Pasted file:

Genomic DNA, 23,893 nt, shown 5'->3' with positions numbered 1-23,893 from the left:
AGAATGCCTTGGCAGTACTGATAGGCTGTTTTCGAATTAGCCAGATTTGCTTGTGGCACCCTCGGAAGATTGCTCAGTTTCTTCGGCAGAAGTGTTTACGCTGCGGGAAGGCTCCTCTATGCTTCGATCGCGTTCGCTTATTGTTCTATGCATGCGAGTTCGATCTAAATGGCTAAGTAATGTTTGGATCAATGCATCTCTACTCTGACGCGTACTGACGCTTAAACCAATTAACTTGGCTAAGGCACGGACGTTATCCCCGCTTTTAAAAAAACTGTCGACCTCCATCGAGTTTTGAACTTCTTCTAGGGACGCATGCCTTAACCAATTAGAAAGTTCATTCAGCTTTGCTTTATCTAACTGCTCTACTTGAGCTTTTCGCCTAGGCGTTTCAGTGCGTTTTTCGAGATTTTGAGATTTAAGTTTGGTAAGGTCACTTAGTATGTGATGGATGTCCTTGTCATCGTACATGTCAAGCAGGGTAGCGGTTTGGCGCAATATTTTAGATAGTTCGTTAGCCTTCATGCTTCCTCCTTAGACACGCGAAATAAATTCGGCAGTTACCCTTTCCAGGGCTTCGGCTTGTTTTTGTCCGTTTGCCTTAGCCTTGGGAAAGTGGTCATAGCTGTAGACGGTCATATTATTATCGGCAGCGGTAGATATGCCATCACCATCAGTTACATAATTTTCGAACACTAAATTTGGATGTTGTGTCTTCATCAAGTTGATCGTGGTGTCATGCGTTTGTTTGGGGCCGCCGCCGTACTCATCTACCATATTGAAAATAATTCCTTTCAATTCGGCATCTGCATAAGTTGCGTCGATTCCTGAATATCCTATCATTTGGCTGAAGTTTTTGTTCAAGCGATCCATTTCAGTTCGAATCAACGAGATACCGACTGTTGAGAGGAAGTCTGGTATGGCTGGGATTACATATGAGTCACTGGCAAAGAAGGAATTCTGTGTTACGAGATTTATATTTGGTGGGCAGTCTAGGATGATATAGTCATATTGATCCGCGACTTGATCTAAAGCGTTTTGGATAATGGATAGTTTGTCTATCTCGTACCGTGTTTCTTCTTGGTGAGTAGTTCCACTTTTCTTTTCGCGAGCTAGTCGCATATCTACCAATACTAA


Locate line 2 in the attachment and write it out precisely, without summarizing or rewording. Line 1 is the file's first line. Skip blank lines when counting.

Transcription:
AGAATGCCTTGGCAGTACTGATAGGCTGTTTTCGAATTAGCCAGATTTGCTTGTGGCACCCTCGGAAGATTGCTCAGTTTCTTCGGCAGAAGTGTTTACGCTGCGGGAAGGCTCCTCTATGCTTCGATCGCGTTCGCTTATTGTTCTATGCATGCGAGTTCGATCTAAATGGCTAAGTAATGTTTGGATCAATGCATCTCTACTCTGACGCGTACTGACGCTTAAACCAATTAACTTGGCTAAGGCACGGACGTTATCCCCGCTTTTAAAAAAACTGTCGACCTCCATCGAGTTTTGAACTTCTTCTAGGGACGCATGCCTTAACCAATTAGAAAGTTCATTCAGCTTTGCTTTATCTAACTGCTCTACTTGAGCTTTTCGCCTAGGCGTTTCAGTGCGTTTTTCGAGATTTTGAGATTTAAGTTTGGTAAGGTCACTTAGTATGTGATGGATGTCCTTGTCATCGTACATGTCAAGCAGGGTAGCGGTTTGGCGCAATATTTTAGATAGTTCGTTAGCCTTCATGCTTCCTCCTTAGACACGCGAAATAAATTCGGCAGTTACCCTTTCCAGGGCTTCGGCTTGTTTTTGTCCGTTTGCCTTAGCCTTGGGAAAGTGGTCATAGCTGTAGACGGTCATATTATTATCGGCAGCGGTAGATATGCCATCACCATCAGTTACATAATTTTCGAACACTAAATTTGGATGTTGTGTCTTCATCAAGTTGATCGTGGTGTCATGCGTTTGTTTGGGGCCGCCGCCGTACTCATCTACCATATTGAAAATAATTCCTTTCAATTCGGCATCTGCATAAGTTGCGTCGATTCCTGAATATCCTATCATTTGGCTGAAGTTTTTGTTCAAGCGATCCATTTCAGTTCGAATCAACGAGATACCGACTGTTGAGAGGAAGTCTGGTATGGCTGGGATTACATATGAGTCACTGGCAAAGAAGGAATTCTGTGTTACGAGATTTATATTTGGTGGGCAGTCTAGGATGATATAGTCATATTGATCCGCGACTTGATCTAAAGCGTTTTGGATAATGGATAGTTTGTCTATCTCGTACCGTGTTTCTTCTTGGTGAGTAGTTCCACTTTTCTTTTCGCGAGCTAGTCGCATATCTACCAATACTAA